2 August 2022

BP’s £7bn profit is a slap in the face to those struggling to keep the lights on

Even more reason to eat the rich... Well, considering the rise in living costs, we’ll soon probably have to resort to that.

Energy giant BP saw their profits triple between April and June, reaching almost £7bn. The news comes as typical household energy bills are forecast to hit a mammoth £3,600 a year this winter, as reported by Cornwall Insight.

The huge profits have resulted in calls for the government to further tax energy firms to support families with rising bills. BP’s bumper profits were the second highest for quarter two in the firm’s history, while those of us at home can barely afford basic human needs.

The founder of energy supplier Ecotricity, Dale Vince, said BP was “holding a shedload of money that is coming from hard-pressed bill-payers in our country.” Before calling for increased taxation on the profits of energy companies. “Clearly there are exceptional windfall profits in the oil and gas sector, and clearly there’s a problem in the energy market, and we should fix one with the other,” he told the BBC Radio 4’s Today programme.

In the fallout of astronomical living costs, ministers revealed in May that oil and gas firms would pay an extra 25% on profits made in the UK, known as the Energy Profits Levy. Although, this would not come into play until 14th July, meaning BP would dodge the increase in tax for their second quarter.

Labour has been piling on the pressure, imploring ministers to rethink tax breaks on new fossil fuel extraction and use the money saved to reinvest into struggling households. “People are worried sick about energy prices rising again in the autumn, but yet again we see eye-watering profits for oil and gas producers,” said Labour’s shadow chancellor, Rachel Reeves.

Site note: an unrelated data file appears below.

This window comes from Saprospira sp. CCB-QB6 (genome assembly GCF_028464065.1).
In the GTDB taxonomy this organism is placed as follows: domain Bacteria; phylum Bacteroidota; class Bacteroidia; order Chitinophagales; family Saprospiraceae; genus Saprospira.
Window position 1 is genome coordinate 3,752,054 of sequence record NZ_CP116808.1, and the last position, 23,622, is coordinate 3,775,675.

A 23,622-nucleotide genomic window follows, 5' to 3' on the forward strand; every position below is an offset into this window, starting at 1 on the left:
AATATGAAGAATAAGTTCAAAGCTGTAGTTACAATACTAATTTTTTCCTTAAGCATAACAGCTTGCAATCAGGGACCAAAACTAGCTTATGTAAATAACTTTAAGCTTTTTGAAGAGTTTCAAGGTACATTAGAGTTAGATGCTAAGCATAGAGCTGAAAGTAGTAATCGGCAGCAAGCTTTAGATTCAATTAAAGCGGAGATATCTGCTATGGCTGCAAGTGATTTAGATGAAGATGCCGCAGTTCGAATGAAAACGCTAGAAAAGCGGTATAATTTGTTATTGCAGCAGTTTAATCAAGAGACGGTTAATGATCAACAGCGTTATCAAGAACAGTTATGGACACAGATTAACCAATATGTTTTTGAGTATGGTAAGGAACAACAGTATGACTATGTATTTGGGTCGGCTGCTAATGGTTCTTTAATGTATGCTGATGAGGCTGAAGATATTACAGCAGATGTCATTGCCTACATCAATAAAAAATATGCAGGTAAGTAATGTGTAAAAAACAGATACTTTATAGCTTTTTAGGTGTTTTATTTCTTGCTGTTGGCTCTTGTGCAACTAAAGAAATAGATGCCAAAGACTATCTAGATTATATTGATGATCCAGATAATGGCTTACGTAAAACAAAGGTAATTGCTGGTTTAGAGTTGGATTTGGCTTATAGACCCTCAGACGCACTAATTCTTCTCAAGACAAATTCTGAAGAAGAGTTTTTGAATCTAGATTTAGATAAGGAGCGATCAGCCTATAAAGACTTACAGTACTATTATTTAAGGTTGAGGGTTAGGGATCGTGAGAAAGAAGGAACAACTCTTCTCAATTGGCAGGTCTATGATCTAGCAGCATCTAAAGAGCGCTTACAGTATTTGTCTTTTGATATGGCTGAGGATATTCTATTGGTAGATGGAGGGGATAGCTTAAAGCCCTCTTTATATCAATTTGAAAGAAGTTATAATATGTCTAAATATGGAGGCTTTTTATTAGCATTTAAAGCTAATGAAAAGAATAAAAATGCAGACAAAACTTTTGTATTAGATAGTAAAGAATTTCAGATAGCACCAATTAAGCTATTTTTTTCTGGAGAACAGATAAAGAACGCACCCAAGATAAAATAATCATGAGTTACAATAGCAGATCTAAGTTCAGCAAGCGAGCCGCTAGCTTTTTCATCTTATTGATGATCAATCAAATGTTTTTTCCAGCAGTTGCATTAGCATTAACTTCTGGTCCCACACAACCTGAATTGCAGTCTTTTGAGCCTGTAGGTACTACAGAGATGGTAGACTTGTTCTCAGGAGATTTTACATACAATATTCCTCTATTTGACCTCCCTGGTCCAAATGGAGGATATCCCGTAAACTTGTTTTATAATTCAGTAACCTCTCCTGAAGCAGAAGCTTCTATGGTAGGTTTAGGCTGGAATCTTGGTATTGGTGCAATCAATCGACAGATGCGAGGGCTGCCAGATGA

“Labour argued for months for a windfall tax on these companies to help bring bills down, but when the Tories finally u-turned they decided to hand billions of pounds back to producers in tax breaks. That is totally wrong. It’s clear people need greater protection from rising bills,” she added.

The increased prices for oil and gas have come as a result of the war in Ukraine, with Russia reducing supplies to Europe after the invasion and there are fears all ties could be cut completely. The reduced resources resulted in wholesale prices soaring, leaving consumers to make up for the increase. “It’s clear people need greater protection from rising bills.”

Recently, the government announced they’d be providing support for households by providing a £400 discount for every household in October, which, erm, helps I guess? However, according to Cornwall Insight’s forecast, the energy cap had risen by more than £500 since the funding package was announced.

  • Writer Chris Saunders
  • Banner Image Credit Unsplash

Related Content